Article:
Through video footage, those accused of crimes often have evidence that can stand up against police officer reports and testimony. In some cases, it may even catch an officer in a lie.
With many judges and jurors, police officers are often considered the most reliable witnesses to a crime. This makes a cop's testimony often the difference between a guilty or not guilty verdict. When video exists, however, it drastically changes the dynamic in the courtroom.
"This is a paradigm shift," said Craig Futterman, a professor at the University of Chicago law school. "The ubiquity of video today has made it impossible for broader society to deny the reality and prevalence of police abuse in black and brown communities. It provides objective evidence of what folks in those communities have already known for years. And now that the jack is out of the box, there's no putting it back. It's triggered an ongoing conversation that isn't going away."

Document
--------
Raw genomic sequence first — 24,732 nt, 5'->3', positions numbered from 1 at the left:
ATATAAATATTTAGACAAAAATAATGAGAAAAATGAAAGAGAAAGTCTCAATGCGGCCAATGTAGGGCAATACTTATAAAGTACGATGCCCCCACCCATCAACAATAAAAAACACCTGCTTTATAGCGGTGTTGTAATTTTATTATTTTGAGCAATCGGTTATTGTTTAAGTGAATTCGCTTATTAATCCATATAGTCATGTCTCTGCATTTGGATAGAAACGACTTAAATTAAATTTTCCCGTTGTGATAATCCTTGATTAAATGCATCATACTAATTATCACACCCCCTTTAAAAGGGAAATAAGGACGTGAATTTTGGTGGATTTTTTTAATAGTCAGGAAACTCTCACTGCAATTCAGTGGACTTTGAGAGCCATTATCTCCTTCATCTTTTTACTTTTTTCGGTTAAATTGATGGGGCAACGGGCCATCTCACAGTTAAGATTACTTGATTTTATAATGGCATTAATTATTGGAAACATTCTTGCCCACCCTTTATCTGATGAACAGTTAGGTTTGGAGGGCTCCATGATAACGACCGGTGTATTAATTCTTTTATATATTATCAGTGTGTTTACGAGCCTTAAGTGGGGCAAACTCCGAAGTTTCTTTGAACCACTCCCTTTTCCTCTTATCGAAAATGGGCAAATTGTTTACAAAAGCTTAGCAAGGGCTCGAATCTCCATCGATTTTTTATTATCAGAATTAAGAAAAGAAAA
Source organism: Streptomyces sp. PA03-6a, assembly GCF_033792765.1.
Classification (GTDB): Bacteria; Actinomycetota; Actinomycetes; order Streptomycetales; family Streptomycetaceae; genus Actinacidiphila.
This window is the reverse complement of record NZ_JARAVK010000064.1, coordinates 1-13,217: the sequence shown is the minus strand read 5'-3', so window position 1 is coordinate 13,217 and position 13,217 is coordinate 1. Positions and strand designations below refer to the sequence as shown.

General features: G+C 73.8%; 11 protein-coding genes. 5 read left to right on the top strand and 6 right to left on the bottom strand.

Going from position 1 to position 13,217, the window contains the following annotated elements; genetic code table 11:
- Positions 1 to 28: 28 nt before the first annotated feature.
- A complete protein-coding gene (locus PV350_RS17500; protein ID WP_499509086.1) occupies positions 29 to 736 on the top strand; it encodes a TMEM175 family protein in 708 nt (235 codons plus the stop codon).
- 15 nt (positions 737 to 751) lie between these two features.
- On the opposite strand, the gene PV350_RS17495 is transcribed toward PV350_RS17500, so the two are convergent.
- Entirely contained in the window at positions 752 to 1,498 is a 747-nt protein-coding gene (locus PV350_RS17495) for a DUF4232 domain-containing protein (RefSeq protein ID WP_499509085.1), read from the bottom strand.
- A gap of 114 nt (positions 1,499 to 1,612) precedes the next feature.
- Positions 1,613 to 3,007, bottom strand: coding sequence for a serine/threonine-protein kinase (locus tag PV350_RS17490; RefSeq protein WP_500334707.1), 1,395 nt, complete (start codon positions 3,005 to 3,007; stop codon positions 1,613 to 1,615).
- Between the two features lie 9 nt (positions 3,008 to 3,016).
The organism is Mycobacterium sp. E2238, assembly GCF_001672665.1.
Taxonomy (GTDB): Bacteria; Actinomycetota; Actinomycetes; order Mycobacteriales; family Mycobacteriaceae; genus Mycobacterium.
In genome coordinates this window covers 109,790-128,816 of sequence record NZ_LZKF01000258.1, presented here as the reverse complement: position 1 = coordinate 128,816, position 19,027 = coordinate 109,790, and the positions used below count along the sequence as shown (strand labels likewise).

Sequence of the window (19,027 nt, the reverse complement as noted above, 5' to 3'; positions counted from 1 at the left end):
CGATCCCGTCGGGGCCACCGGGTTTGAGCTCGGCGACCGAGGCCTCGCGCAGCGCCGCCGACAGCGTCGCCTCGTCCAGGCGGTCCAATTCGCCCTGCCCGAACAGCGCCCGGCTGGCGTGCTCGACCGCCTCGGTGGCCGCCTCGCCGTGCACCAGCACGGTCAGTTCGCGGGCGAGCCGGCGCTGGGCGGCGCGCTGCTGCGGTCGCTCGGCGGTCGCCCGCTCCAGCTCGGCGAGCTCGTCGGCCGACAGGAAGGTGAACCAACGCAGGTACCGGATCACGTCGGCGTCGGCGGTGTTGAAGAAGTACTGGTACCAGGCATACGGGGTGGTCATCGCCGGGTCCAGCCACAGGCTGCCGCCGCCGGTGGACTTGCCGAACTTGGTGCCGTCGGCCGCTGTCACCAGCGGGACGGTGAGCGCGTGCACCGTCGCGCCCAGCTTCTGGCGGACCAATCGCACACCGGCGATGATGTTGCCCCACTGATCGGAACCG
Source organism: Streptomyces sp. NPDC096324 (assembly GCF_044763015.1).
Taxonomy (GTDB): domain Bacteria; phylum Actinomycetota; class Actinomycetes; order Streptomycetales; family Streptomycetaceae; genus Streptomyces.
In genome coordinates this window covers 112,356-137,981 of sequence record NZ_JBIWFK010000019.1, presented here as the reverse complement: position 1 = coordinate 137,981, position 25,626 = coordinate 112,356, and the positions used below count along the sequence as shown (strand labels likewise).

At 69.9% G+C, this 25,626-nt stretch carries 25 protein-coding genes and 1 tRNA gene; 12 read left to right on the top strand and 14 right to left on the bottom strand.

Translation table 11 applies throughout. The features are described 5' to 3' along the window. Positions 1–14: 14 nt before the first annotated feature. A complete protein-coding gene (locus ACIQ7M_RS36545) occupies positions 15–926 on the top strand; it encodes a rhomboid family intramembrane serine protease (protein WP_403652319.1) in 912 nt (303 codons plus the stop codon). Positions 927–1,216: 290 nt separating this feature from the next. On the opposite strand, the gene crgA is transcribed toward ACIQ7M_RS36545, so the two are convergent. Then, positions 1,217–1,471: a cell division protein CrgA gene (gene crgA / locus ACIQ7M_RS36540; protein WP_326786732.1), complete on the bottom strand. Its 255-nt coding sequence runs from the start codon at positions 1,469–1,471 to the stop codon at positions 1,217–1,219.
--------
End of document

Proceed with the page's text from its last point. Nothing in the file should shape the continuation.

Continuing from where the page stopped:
As cameras become smaller, cheaper and more accessible, everyday citizens can easily record any moment in time, including police arrests, traffic stops and other interactions with the public. These recordings can be monumentally helpful when building a criminal defense strategy. Footage may not always prove innocence, but it can also reveal enough to challenge the police accounts.
In most situations, the video footage may not be easy to find. A defense attorney will have to dig to find witnesses who may have recorded the incident or looking for businesses that may have captured surveillance camera footage.
"We're the defense, we have to hustle," said Jeff Adachi, San Francisco's chief public defender. "These videos usually don't just pop up out of nowhere."